On two wheels
Updated: Sep 24
My bikes, my cycling journal
As a cyclist, photographer, and industrial designer, my journal of riding my custom-built bike and the photographs along the journey.
"The bicycle is the noblest invention of mankind."
~ William Saroyan
August 28 Bangkok, Thailand
Most kids grow up with some memories of bicycles; as a native Taiwanese, I probably have more than the average share from witnessing the explosive growth of the bicycle industry and its popularity. My relationship with bikes has been a lasting one since as a kid. And the spinning bike is what I spent the most time visiting a gym as an adult, thousands of hours.
I have a few bikes, from aluminum hardtail and carbon fiber full suspension mountain bikes, a chromoly tour bike, to a titanium road bike. Wanting another one is something those who love bikes always have in mind, but as an industrial designer, I want to design and custom-build the next one.
It is the best time ever to design and build a custom bike with professional CAD softwares, 3D metal printing technology (DMLS - Direct Metal Laser Sintering), modern alloy or steel tubing, and filament winding carbon tubes/parts available today, limited to how one wants to stretch the budget. I want to keep it logical, durable, and maintenance-friendly.
But it is 2022, and I want it to perform with efficiency and one worthy of my design studio label - SOTA - State of the Art. The new all-road bike is not for racing, but it needs to be responsive, agile, and sprint when I want to push it; comfortable enough when sometimes I want to scale a 300+km/day ride.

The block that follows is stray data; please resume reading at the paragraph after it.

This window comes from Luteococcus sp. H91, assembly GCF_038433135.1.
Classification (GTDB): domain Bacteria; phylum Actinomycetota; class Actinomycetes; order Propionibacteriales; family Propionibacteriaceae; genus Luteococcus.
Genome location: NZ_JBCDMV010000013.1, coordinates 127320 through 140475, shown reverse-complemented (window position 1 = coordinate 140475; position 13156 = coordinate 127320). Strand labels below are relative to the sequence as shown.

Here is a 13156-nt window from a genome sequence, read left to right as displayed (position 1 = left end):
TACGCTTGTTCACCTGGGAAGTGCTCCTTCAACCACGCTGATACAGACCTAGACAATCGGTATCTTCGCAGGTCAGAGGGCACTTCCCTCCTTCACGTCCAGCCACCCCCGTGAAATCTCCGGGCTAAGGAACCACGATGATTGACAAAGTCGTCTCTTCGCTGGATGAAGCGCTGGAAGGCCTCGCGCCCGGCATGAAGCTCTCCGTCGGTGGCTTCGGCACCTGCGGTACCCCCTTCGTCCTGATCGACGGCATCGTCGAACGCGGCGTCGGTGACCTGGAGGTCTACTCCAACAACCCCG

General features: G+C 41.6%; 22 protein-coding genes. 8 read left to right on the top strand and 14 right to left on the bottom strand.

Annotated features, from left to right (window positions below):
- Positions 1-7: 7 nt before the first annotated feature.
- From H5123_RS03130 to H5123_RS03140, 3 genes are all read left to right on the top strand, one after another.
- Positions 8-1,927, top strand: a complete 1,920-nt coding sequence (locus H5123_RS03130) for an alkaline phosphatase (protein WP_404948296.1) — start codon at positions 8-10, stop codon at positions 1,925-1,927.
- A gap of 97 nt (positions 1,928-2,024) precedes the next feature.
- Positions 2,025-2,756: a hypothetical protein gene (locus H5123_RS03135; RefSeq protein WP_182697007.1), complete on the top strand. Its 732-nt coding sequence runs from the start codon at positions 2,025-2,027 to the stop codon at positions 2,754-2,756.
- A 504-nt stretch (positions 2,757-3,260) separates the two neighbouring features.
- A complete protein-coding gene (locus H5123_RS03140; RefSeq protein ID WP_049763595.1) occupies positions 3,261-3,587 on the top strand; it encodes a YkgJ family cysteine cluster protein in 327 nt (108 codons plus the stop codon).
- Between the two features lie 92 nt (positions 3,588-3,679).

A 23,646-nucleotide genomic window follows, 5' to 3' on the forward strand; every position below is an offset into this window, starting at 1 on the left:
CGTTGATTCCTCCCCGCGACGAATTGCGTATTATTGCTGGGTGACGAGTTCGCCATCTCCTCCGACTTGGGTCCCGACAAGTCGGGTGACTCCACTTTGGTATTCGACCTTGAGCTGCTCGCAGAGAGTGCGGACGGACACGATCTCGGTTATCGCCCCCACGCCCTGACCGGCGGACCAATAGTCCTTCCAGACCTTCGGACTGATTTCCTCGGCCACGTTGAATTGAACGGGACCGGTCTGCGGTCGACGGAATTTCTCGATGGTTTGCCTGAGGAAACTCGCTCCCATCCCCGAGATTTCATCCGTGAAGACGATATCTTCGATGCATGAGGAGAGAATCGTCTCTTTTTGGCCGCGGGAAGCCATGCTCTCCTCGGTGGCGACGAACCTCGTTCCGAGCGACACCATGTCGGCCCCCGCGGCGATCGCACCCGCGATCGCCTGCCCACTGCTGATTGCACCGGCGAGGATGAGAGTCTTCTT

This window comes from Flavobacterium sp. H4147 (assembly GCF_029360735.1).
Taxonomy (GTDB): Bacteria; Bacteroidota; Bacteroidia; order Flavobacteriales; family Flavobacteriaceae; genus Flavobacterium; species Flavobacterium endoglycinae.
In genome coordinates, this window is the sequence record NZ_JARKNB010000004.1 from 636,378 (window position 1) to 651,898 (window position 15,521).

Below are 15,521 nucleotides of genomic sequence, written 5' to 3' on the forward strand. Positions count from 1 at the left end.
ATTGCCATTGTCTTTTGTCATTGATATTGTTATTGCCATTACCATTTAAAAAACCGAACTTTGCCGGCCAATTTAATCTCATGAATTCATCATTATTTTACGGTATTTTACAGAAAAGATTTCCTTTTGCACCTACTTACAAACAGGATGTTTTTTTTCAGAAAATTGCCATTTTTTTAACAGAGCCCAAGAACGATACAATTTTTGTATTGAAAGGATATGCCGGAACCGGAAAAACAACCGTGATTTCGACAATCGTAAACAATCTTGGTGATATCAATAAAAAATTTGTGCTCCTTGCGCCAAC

The all-road bike will be the first of a series of bikes I would design and custom-build moving forward. It will be a titanium bike. I name it "SPIN".
The design criteria:
Geometry: Adopt the current NACA (Aerodynamic) trend, so "SPIN" has a modern appearance as I already have a 2006 Litespeed titanium bike of traditional fashion which is still a great bike, albeit looks dated! But I am ready for a fresher-looking bike. I have decades and tens of thousand kilometers on my bikes, so I will not need to look into a particular stack-to-reach ratio; I know what I want. However, I am going to make "SPIN" a bit more aggressive!
Frame - Tungsten inert gas weld 0.8mm & 0.9mm double-butted and straight gauge titanium tube. I am no weight weenie, and I am not bothered that my frame may be a few hundred grams heavier for my riding type, with this bike anyway. Maximum tire size 32c.
Headtube - CNC milling titanium ∅56mm supports full-internal routing. I will compress the head tube length for a more aggressive approach.
Hydraulic Disk Brake - I have been using hydraulic disc brake bikes since 2006, and all my current bikes are with hydraulic disc brakes. They are dependable, consistent, and low maintenance.
Carbon fork (market stock)
Aluminum or titanium stem (market stock)
Carbon dropbar (market stock)
∅27.2mm Carbon seat post - I will also prepare a titanium seat post just as an extra spare